From Pediatrics to Acute Care

It might come as a shock to you, but I recently got a new job in acute care at the regional hospital in my area!

It’s kind of crazy to think, especially since I was so focused on pediatrics for so long! But acute care has always been an interest of mine, and I even had a rotation in acute care during fieldwork. Rather than letting you all wonder why or ask questions here and there on a random Instagram post, I thought I would dedicate a little space on the blog to share more.

So I’m answering questions submitted through Instagram!

Has it been difficult to adjust to the pace of acute care?

I don’t think so. I feel like I have more freedom in acute care because I don’t have to follow a minute by minute schedule. In pediatrics I was usually booked 8am-6pm, and most of my sessions were 30 minutes. It could be difficult to stay on top of things so that I wouldn’t be late to bringing a child into the treatment room.

In acute care you get a list of patients and you’re off to see them in whatever order you want for the amount of time you want, or the patient will allow. Another thing is that where I work, the productivity standard is 75%, meaning in an 8 hour day, I’m expected to actually be working productively for 6 hours (this includes documentation, chart review and patient encounters). Of course we want to see more patients, but once I hit that 75% I feel comfortable and less pressured to see patients as quickly.

Why did you leave your last job?

Honestly, I was burnt out. I loved where I worked, I’m proud of the clinic I helped build, I loved my coworkers, boss and my patients. But I was getting tired of doing the same thing day in and day out. Naturally, pediatrics is a slow moving beast. Rarely do you get a case with a clear cut plan of care and an expected discharge date. In almost 2 years, I had discharged maybe 10% of my patients. And of course that’s not a bad thing, that truly is the nature of pediatrics, I just got tired of it!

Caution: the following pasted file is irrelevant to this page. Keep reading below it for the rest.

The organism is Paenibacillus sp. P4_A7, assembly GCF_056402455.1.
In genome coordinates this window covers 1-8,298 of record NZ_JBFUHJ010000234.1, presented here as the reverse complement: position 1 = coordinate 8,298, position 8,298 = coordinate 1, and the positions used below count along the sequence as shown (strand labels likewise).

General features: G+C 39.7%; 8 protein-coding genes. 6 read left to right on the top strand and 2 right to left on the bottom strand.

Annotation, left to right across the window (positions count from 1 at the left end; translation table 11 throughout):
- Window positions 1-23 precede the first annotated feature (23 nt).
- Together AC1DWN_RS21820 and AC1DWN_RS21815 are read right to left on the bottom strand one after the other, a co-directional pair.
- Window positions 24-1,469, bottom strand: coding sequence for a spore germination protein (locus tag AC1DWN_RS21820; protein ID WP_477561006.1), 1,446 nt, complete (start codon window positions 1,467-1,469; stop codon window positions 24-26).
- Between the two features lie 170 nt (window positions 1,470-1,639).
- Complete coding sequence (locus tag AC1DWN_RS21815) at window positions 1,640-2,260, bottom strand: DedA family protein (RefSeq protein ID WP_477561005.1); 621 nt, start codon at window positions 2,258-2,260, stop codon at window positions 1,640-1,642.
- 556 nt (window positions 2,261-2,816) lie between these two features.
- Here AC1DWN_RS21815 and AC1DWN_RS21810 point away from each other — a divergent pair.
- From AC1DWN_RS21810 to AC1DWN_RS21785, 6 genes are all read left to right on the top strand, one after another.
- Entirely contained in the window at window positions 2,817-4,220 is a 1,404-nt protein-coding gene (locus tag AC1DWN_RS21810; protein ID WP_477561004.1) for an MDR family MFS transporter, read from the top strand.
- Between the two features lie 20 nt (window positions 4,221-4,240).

I also knew it was burn out when even taking vacations and reducing my clinical week from 4 days to 3 days didn’t change the anxiety I had around work. I wasn’t just tired or needing rest. Sleep was difficult to come by and my anxiety was high because I felt like I wasn’t doing a good job even though I was (because it can be really hard to have kids reach goals for many reasons!).

Did you have FW there?

Luckily, I did have a fieldwork rotation in acute care (not this same hospital). This definitely helped prepare me and I didn’t feel like I was stepping into a completely new world.

Do you have mentorship at your new job?

Yes! I’m lucky to have plenty of clinicians to mentor me. For the first 2 weeks I was shadowing different OTs and gradually transitioning to independence. It felt like fieldwork but condensed into 2 weeks. This is my third week and I still reach out, ask questions and seek mentorship even though I’m technically on my own with my own list of patients. Everyone is very encouraging as well and are constantly checking in on me.

Has it been hard to transition from peds to adults?

Not necessarily! It’s nice to have patients that can converse with you and understand why you’re there with them. There can be challenges for sure, but I feel that even my job in outpatient prepared me well for the type of expectations I have in acute care.

The transition has been okay for me since I have some prior experience in acute care, but mostly because I have great mentorship from all of the therapists. Safety is a bigger concern for my adult patients… an adult falling vs a child falling is a very big difference, and truly can mean the difference between life or death. I’m also managing a lot of precautions, lines, IVs, and different abilities, so that’s a big difference with outpatient peds.

Will you ever go back to peds?